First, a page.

I’m a pretty organized person. I like to plan ahead and may be slightly obsessed with to-do lists (otherwise, I would forget everything). But this course taught me more than the basics of mass communication and how to blog. It taught me to accept change and live in the present.
You might say what a cliché statement often dramatically used when reflecting back on one’s life. But I mean it literally – in the journalism field you cant get too comfortable.
Generally, I look forward to the routine handing out of a syllabus on the first day of class. While in Professor Robinson’s class we were handed a syllabus, it had no specific schedule of when we would discuss what topic. It simply outlined the basics of mass communication and gave a broad list of topics that we would tackle along the way. At the time, I was a bit concerned but looking back it made sense.
Why attempt to follow an outline of mass communication topics when they can simply present themselves along the way? The majority of our discussions were relevant news that tied into the objectives of the course and in no way could have been printed in a syllabus back in January. Looking back, I can relate the unstructured syllabus metaphorically to the disruption of mass communication. This industry is constantly changing and we have to take it as it comes.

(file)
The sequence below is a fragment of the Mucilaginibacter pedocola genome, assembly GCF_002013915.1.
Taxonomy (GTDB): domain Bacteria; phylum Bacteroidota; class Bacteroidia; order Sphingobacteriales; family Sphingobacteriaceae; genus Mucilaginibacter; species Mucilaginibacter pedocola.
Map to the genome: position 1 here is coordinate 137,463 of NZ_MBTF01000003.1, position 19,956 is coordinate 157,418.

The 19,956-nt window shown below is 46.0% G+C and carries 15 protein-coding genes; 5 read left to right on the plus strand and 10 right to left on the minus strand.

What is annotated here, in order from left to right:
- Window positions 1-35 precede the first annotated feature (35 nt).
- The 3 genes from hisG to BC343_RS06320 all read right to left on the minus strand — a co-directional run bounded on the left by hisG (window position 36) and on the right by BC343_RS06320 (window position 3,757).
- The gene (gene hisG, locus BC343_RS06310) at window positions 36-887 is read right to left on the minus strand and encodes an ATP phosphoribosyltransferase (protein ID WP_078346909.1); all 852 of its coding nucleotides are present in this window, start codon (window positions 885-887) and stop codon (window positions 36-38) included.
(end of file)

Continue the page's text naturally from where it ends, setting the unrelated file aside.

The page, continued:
How many times did we relate back to Snapchat, Facebook, and Twitter in class discussions. While we were excited about updates presenting new features, we focused on more than just the technological aspect of these social media platforms – we focused on the communication aspect.
Twitter, for example, was the communication handle of a nationwide news story that just so happened to hit close to home. The tragic shooting of three students near UNC’s campus opened the doors for so many discussions, most commonly seen trending on Twitter.
Snapchat disappointed us all when it removed the best friends feature but opened our eyes to the fads of social media. Ten years down the road, will Snapchat still exist? Will we continue communicating with our friends with the brief flash of a photo?
Facebook shocked us with its presentation of the Matrix. Augmented reality headsets may not be in our homes tomorrow, but was Google Glass the start of something big?
All of these topics resonated with me enough for me to blog about them along the way, but the most important thing I learned from this class is what brings them all together. Morgan outlined it perfectly in a list of takeaway points – most important being that mass media is forever changing. So, before you get too comfortable with the newest technological updates, remember that something better is already in the works.